While most focus on the economic gains, modernizing key infrastructure facilities may have the added benefit of reducing the harmful greenhouse gases that contribute to climate change.  According to a report by the Global Commission on the Economy and Climate, more than 60% of the world’s greenhouse gases are associated with old and ailing power plants, roads, buildings, and sanitation facilities, among others.

Finally, increased infrastructure spending may be the balm we need to escape from years of easy monetary policy that has inflated equity prices.  Stock valuations are trading above their long-term historical averages despite multiple quarters of weak sales and earnings growth.  Now with record-low interest rates poised to go higher and few tools left in the Federal Reserve’s tool box, a shift towards new fiscal policies that increase productivity and encourage corporations to invest – such as infrastructure spending – would provide companies with real sales and earnings drivers.  This in turn would help bridge the gap between currently lackluster fundamentals and elevated security prices.

To be sure, there are potential negatives associated with increased fiscal spending, including currently large labor shortages in the construction industry, dependence on prudent government spending, and regulatory red tape.  Likewise, increased infrastructure spending could add to an already elevated federal budget deficit.  However, taken altogether the positives appear to outweigh the negatives.  And new fiscal spending could be just what we need to keep the economy on track while supporting stock prices.

Share this:

Implications for “Brexit”

Investors received surprising news this morning, as the United Kingdom (U.K.) voted to leave the European Union (EU).  While markets will no doubt experience increased volatility in the coming weeks, longer-term, we believe the negative impact of “Brexit” will be largely contained to Great Britain and Europe.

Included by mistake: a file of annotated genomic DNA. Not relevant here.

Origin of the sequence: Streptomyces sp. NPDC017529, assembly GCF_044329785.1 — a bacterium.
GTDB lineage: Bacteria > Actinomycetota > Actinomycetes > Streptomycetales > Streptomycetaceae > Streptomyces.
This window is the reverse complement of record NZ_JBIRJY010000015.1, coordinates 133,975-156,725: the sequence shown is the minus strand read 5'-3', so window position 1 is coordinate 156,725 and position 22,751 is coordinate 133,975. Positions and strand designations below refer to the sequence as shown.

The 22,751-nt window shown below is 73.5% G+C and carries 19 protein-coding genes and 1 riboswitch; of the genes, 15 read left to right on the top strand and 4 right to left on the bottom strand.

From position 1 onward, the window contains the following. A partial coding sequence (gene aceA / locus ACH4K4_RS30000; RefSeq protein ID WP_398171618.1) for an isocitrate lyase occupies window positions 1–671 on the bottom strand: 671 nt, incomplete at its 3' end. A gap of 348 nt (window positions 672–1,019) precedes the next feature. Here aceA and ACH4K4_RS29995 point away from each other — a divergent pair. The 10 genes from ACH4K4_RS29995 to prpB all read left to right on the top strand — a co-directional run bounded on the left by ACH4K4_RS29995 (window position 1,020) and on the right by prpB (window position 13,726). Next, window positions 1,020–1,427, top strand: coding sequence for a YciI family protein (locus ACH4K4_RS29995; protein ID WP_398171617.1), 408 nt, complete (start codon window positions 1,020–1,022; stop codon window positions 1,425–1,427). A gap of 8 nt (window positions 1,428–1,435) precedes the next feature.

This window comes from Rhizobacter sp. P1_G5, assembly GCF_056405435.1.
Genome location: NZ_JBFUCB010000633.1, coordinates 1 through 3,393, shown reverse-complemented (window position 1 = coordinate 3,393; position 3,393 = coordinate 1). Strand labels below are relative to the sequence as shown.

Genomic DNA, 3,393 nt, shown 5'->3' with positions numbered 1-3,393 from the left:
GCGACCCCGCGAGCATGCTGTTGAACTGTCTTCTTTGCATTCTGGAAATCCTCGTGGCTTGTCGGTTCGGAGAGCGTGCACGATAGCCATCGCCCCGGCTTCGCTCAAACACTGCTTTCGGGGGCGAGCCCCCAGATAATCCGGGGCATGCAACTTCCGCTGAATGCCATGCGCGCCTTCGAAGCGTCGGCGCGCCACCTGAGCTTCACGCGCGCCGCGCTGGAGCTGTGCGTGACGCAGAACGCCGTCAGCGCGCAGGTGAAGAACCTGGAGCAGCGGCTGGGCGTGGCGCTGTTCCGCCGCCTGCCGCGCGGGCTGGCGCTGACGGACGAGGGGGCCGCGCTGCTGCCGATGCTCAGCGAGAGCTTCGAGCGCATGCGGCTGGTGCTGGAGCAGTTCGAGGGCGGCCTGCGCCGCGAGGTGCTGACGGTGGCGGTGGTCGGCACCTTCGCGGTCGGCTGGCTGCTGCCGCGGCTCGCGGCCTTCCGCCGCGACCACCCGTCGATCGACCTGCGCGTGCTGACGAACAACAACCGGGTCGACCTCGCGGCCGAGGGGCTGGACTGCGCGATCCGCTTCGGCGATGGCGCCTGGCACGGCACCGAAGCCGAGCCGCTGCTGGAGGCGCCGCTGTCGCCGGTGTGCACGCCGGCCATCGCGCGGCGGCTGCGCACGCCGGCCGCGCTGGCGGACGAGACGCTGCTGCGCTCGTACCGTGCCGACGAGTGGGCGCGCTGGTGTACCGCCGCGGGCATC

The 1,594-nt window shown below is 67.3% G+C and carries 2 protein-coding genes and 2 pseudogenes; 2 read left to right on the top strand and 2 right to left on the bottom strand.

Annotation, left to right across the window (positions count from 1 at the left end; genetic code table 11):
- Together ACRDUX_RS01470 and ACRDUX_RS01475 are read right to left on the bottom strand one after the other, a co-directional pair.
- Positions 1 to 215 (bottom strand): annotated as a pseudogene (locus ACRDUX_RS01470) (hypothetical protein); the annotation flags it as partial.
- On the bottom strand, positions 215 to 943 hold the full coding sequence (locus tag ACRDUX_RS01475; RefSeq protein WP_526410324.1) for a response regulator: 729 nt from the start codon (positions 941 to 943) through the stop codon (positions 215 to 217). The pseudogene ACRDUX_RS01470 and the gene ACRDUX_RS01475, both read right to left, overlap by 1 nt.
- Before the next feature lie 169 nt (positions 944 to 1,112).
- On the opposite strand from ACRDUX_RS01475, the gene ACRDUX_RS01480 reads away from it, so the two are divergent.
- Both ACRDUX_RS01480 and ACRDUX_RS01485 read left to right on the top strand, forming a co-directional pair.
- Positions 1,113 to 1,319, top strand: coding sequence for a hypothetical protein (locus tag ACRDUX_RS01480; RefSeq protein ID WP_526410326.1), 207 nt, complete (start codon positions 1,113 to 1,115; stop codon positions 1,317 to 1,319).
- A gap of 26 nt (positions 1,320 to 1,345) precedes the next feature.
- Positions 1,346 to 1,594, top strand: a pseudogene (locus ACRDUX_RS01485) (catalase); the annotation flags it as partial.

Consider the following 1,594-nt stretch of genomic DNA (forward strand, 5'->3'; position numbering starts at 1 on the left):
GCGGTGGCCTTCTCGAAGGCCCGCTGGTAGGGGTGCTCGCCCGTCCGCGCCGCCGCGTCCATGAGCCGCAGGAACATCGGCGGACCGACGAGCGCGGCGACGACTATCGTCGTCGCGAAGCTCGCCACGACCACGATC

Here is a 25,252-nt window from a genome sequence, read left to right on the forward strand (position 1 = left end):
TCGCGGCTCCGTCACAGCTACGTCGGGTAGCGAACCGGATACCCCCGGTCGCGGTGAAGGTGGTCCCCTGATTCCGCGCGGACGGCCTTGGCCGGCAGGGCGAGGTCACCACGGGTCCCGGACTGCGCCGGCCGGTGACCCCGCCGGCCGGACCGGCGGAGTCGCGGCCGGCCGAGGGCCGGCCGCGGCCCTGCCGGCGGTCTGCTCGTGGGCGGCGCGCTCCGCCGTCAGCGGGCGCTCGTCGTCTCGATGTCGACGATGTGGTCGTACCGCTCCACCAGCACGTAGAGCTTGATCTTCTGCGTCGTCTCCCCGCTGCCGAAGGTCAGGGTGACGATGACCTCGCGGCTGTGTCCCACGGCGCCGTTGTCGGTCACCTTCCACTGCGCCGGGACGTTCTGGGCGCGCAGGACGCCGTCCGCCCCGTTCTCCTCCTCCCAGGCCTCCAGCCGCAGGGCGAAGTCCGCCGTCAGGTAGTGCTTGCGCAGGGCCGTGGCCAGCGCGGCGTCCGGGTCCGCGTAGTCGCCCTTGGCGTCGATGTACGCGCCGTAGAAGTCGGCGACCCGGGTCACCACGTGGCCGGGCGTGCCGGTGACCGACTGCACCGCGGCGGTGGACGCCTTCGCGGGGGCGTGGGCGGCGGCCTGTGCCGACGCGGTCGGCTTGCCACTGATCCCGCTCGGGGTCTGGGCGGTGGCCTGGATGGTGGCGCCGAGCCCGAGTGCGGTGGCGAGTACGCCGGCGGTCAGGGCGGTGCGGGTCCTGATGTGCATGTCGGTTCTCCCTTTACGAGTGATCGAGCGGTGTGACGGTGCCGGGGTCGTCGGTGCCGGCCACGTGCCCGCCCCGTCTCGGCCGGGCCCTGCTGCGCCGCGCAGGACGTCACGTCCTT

Trade accounts for about 40% of the U.K.’s gross domestic product (GDP), with most of those exports and imports tied to EU partners.  As a result of the recent vote, Britain is likely to see higher trade tariffs from the EU and more trade staying within continental Europe’s borders.  Both of these shifts could weigh significantly on Britain’s economic growth in the mid-term and would likely weigh on EU growth as well.  One positive is that the U.K. never adopted the Euro, choosing instead to maintain the British Pound as its currency.  This is should make an exit from the EU smoother and slightly less costly than if they had converted to the Euro, and suggests it could be less detrimental than if Greece had left.

While the U.K. is likely to experience the largest negative impact by leaving the EU, continental Europe is also at risk given its relatively fragile economic expansion following the Financial Crisis of 2008-2009.  From 2010 through 2015, EU GDP has grown at an average rate of just 1.2% compared to U.K. GDP growth of 2.0%.  Thus any major shock, such as one of its strongest members leaving the Block, could derail those modest growth levels.

Turning to the U.S., Europe is one of our larger trade partners with about 16% of total U.S. exports going to the Block last year.  This is not an insignificant number, and will likely weigh on U.S. GDP growth in the near-term.  However, the U.S. consumer remains the largest driver of our economy, accounting for about two-thirds of GDP growth.  Following the Financial Crisis of 2008-2009, the U.S. consumer has gotten healthier, supported by an expanding housing market, strong jobs growth, and deleveraging.  A resilient consumer and relatively better economic growth compared to the rest of the world should position us to better weather the recent developments in Europe.

To be sure, today’s news surprised investors and markets alike.  Although the near-term economic impact will likely be limited to the U.K. and Europe, the vote has broader implications for the future of the European Union.  While we can’t predict the longer-term repercussions of today’s historical vote, we can assure you of the benefits of staying invested in a diversified portfolio over the long-term.  Markets will experience sharp corrections, as well as strong rallies, yet clients who remain invested across asset classes throughout the market cycle have a better chance of reaching their financial goals.  With this perspective in mind, market declines like the one we’re seeing today simply represent an excellent opportunity to rebalance your portfolio at more attractive valuations levels.

 

Thank you,

The Parsec Team

Share this:

Brexit: What is it and what are the investment implications?